Noctua NH-U14S Slim 140mm Tower Cooler

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Specifications: Noctua NH-U14S Stock Fan
Manufacturer Noctua Power Rating 1.56 W
Model Number NF-A15 PWM Airflow Rating 140.2 m³/h
115.5 m³/h with L.N.A
Bearing Type SSO2 Speed Rating 1500 RPM
1200 RPM with L.N.A
Frame Size 150 x 140 x 25 mm (120 mm holes) Noise Rating 24.6 dBA
19.2 dBA with L.N.A
Hub Size 43 mm Header Type 4-pin PWM
Blade Diameter 133 mm Starting Voltage 4.5 ~ 5.0 V
Cable Length 20 cm Weight 160 g
Corner Type Open Retail Availability No
Additional notes:

The NH-U14S' stock fan carries the model number NF-A15 PWM, which is the same as one we tested during one of our 140 mm fan roundups. However, this is actually a faster variant with a nominal speed of 1500 rather than 1200 RPM. If your motherboard lacks PWM control, a low noise adapter is included that brings down the speed to 1200 RPM (the equivalent of around 9V) but as all modern boards have PWM support, you can most likely toss it to the side or save it for use with a different fan.

This is the screen capture of Fan Xpert 2's auto-analysis of the NH-U14S stock fan on voltage control.

This is the screen capture of Fan Xpert 2's auto-analysis of the NH-U14S stock fan on PWM control.

Hooked up to our fan test system, we were surprised to discover the fan can be dialed down to very low speeds via PWM control. On voltage control, it stopped spinning below 700 RPM (about the equivalent to 5V).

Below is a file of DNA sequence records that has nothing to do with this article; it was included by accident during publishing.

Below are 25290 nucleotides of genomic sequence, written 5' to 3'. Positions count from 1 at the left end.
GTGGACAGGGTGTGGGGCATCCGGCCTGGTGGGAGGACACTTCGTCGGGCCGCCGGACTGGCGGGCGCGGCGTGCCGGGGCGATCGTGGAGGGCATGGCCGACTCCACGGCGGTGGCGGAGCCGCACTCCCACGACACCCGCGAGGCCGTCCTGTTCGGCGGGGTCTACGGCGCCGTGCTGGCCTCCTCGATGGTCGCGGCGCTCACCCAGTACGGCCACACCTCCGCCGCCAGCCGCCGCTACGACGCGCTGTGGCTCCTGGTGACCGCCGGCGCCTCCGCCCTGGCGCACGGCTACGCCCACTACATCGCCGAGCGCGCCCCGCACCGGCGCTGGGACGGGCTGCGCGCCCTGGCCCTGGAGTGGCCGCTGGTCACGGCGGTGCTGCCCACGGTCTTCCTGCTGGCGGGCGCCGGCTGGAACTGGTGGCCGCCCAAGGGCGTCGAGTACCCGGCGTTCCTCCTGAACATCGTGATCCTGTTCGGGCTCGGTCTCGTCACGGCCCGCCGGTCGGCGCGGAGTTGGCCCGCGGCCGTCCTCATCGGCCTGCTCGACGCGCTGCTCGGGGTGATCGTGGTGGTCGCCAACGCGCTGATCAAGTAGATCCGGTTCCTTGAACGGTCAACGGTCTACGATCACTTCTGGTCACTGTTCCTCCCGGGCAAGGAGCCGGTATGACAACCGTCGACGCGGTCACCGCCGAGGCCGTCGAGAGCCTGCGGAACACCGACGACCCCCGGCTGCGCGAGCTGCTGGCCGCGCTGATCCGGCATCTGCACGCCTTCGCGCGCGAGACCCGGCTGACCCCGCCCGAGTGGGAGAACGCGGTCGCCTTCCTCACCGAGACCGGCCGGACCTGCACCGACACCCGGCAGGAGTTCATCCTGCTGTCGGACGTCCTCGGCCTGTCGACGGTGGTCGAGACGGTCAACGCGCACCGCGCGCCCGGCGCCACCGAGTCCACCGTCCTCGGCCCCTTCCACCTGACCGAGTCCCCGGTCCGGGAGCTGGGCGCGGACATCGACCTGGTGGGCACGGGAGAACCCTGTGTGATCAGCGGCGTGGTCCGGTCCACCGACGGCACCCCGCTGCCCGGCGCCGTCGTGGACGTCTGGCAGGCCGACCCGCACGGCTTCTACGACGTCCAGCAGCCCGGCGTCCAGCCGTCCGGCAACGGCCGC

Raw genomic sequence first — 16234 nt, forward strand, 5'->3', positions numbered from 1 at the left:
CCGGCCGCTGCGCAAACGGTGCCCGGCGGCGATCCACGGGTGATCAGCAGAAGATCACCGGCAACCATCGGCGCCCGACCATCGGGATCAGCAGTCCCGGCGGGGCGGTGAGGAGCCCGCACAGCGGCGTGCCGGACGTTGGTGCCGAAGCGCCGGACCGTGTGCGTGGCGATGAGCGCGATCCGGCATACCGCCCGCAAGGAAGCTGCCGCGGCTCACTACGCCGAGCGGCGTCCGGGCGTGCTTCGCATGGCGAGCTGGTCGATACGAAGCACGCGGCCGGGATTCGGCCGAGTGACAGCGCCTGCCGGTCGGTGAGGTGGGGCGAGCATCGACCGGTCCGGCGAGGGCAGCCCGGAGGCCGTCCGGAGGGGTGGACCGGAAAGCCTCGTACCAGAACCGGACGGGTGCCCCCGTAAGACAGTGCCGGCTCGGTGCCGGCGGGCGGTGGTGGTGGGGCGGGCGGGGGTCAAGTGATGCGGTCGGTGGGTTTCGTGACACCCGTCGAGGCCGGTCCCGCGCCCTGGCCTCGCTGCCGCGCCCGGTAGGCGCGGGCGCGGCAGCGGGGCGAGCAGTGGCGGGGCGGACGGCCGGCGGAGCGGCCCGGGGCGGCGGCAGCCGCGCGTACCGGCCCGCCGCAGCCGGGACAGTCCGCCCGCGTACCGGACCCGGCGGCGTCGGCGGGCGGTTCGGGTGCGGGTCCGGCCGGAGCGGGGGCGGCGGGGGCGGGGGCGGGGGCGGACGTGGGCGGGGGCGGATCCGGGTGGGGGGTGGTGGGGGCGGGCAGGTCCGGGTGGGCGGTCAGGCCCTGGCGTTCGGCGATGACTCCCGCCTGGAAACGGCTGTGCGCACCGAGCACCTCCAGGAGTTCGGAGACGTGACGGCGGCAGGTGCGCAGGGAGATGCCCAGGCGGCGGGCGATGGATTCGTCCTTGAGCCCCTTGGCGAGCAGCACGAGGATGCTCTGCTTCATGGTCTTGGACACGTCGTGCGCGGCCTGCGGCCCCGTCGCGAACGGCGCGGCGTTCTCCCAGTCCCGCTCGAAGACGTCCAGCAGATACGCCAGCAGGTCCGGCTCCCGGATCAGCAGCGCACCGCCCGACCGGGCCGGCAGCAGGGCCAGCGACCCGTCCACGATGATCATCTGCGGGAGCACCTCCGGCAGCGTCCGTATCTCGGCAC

Stock Fan Measurements
1460 RPM
30 dBA
1160 RPM
24 dBA
940 RPM
18~19 dBA
810 RPM
16 dBA
680 RPM
13 dBA
Measuring mic positioned 1m at diagonal angle from the center of the heatsink.
Ambient noise level: 10~11 dBA.

Upping the speed on the NF-A15 PWM may have been an attempt to appeal to overclocking crowd but for the rest of us, it's unnecessary. The fan is very loud at top speed, and the sound output is uncomfortable even with the low noise adapter attached (~1200 RPM). The fan enters the quiet zone (below 20 dBA@1m) at just under 1000 RPM and is barely audible at 5V which is conveniently close to its starting voltage.

While not the same NF-A15 PWM fan you can buy in stores, it does have a similar acoustic character to its slower-spinning brother. At higher speeds it's turbulent and buzzy with a slight rustling sound. At 7V / 940 RPM it's generally quiet and smooth but there is an audible scratchy sound as if some kind of fabric is rubbing up against it slightly. This artifact is fairly soft-sound though and is thus preferable to the typical tonal issues that plague most acoustically-challenged fans. As the speed is decreased further this oddity starts to fade and is replaced with a faint hum.

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